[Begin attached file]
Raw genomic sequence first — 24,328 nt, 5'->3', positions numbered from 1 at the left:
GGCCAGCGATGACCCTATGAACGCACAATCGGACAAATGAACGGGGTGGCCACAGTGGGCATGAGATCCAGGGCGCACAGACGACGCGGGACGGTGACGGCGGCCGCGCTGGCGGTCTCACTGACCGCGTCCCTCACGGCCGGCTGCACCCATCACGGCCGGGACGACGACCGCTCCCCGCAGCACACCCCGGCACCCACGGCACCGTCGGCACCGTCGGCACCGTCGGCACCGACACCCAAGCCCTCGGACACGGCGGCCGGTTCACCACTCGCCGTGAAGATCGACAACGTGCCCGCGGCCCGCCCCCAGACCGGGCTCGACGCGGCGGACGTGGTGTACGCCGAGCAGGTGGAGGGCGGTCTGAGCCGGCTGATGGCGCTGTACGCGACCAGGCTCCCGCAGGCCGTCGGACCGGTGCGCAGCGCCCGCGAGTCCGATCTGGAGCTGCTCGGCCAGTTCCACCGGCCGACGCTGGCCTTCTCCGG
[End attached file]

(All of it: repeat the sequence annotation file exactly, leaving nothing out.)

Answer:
Raw genomic sequence first — 24,328 nt, 5'->3', positions numbered from 1 at the left:
GGCCAGCGATGACCCTATGAACGCACAATCGGACAAATGAACGGGGTGGCCACAGTGGGCATGAGATCCAGGGCGCACAGACGACGCGGGACGGTGACGGCGGCCGCGCTGGCGGTCTCACTGACCGCGTCCCTCACGGCCGGCTGCACCCATCACGGCCGGGACGACGACCGCTCCCCGCAGCACACCCCGGCACCCACGGCACCGTCGGCACCGTCGGCACCGTCGGCACCGACACCCAAGCCCTCGGACACGGCGGCCGGTTCACCACTCGCCGTGAAGATCGACAACGTGCCCGCGGCCCGCCCCCAGACCGGGCTCGACGCGGCGGACGTGGTGTACGCCGAGCAGGTGGAGGGCGGTCTGAGCCGGCTGATGGCGCTGTACGCGACCAGGCTCCCGCAGGCCGTCGGACCGGTGCGCAGCGCCCGCGAGTCCGATCTGGAGCTGCTCGGCCAGTTCCACCGGCCGACGCTGGCCTTCTCCGG